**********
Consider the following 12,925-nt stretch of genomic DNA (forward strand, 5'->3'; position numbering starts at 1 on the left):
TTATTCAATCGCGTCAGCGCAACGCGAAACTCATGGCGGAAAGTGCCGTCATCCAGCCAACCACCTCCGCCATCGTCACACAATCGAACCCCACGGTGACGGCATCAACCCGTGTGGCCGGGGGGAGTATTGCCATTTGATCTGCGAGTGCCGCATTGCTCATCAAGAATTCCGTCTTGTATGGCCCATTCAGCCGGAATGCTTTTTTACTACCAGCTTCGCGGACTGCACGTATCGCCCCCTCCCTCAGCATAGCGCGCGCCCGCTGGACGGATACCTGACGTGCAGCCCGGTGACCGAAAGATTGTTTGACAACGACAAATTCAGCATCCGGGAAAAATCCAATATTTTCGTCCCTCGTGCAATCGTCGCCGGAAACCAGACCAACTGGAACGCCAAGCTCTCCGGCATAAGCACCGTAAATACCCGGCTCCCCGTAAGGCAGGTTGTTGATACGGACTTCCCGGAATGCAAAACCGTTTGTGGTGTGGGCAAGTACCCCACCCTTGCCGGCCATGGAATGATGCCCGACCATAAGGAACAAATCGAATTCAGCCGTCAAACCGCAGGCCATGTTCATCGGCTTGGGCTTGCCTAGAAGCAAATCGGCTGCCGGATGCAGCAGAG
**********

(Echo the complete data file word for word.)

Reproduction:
Consider the following 12,925-nt stretch of genomic DNA (forward strand, 5'->3'; position numbering starts at 1 on the left):
TTATTCAATCGCGTCAGCGCAACGCGAAACTCATGGCGGAAAGTGCCGTCATCCAGCCAACCACCTCCGCCATCGTCACACAATCGAACCCCACGGTGACGGCATCAACCCGTGTGGCCGGGGGGAGTATTGCCATTTGATCTGCGAGTGCCGCATTGCTCATCAAGAATTCCGTCTTGTATGGCCCATTCAGCCGGAATGCTTTTTTACTACCAGCTTCGCGGACTGCACGTATCGCCCCCTCCCTCAGCATAGCGCGCGCCCGCTGGACGGATACCTGACGTGCAGCCCGGTGACCGAAAGATTGTTTGACAACGACAAATTCAGCATCCGGGAAAAATCCAATATTTTCGTCCCTCGTGCAATCGTCGCCGGAAACCAGACCAACTGGAACGCCAAGCTCTCCGGCATAAGCACCGTAAATACCCGGCTCCCCGTAAGGCAGGTTGTTGATACGGACTTCCCGGAATGCAAAACCGTTTGTGGTGTGGGCAAGTACCCCACCCTTGCCGGCCATGGAATGATGCCCGACCATAAGGAACAAATCGAATTCAGCCGTCAAACCGCAGGCCATGTTCATCGGCTTGGGCTTGCCTAGAAGCAAATCGGCTGCCGGATGCAGCAGAG